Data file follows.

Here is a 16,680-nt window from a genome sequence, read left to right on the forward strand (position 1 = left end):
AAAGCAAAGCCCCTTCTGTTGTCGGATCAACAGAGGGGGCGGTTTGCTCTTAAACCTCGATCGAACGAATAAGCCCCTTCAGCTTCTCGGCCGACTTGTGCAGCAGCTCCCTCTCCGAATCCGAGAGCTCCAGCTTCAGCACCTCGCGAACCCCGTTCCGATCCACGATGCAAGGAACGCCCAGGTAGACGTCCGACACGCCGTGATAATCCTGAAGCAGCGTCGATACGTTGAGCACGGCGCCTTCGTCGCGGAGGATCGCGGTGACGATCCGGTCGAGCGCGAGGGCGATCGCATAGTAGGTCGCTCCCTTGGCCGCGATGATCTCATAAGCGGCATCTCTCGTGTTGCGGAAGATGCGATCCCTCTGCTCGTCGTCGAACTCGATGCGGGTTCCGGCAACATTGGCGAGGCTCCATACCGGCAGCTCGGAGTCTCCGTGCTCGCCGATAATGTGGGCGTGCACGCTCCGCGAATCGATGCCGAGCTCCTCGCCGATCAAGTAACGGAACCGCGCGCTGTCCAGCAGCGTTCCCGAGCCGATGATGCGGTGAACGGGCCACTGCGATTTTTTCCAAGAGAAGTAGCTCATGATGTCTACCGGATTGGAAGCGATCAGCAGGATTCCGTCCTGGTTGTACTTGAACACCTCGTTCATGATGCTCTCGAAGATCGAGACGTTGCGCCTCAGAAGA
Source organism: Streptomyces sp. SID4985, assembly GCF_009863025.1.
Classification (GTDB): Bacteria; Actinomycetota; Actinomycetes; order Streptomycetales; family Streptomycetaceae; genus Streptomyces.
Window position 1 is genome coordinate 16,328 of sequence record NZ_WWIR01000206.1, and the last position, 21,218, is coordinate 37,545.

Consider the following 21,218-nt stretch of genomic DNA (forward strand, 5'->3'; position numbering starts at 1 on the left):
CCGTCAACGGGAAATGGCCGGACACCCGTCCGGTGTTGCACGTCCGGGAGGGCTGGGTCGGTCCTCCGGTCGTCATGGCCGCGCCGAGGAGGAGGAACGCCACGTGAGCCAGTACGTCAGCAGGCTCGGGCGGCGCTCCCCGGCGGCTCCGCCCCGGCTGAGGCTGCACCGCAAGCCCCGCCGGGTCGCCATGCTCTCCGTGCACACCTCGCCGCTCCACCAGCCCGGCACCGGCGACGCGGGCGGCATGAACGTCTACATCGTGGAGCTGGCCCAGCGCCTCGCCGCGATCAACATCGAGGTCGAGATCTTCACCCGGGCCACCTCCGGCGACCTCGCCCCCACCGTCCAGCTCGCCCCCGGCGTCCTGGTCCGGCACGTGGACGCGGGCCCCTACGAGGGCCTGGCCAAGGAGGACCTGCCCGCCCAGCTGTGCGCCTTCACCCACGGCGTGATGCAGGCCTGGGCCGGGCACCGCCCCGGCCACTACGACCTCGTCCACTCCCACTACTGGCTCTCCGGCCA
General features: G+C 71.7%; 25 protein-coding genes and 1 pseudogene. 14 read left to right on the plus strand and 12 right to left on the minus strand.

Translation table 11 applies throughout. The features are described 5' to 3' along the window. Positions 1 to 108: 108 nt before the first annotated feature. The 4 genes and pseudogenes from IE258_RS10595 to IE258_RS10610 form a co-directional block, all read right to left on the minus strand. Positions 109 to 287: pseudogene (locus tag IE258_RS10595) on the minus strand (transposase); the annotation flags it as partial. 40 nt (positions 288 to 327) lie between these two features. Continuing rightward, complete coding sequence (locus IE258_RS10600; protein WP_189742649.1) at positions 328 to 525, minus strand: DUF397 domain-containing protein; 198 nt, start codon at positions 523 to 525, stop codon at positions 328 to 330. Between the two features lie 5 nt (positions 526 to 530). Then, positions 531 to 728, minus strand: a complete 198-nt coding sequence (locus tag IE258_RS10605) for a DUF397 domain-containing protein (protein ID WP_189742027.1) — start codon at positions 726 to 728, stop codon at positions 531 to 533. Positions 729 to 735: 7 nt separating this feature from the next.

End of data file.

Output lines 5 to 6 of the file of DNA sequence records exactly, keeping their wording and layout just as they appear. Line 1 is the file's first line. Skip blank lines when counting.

Window position 1 is genome coordinate 16,328 of sequence record NZ_WWIR01000206.1, and the last position, 21,218, is coordinate 37,545.

Consider the following 21,218-nt stretch of genomic DNA (forward strand, 5'->3'; position numbering starts at 1 on the left):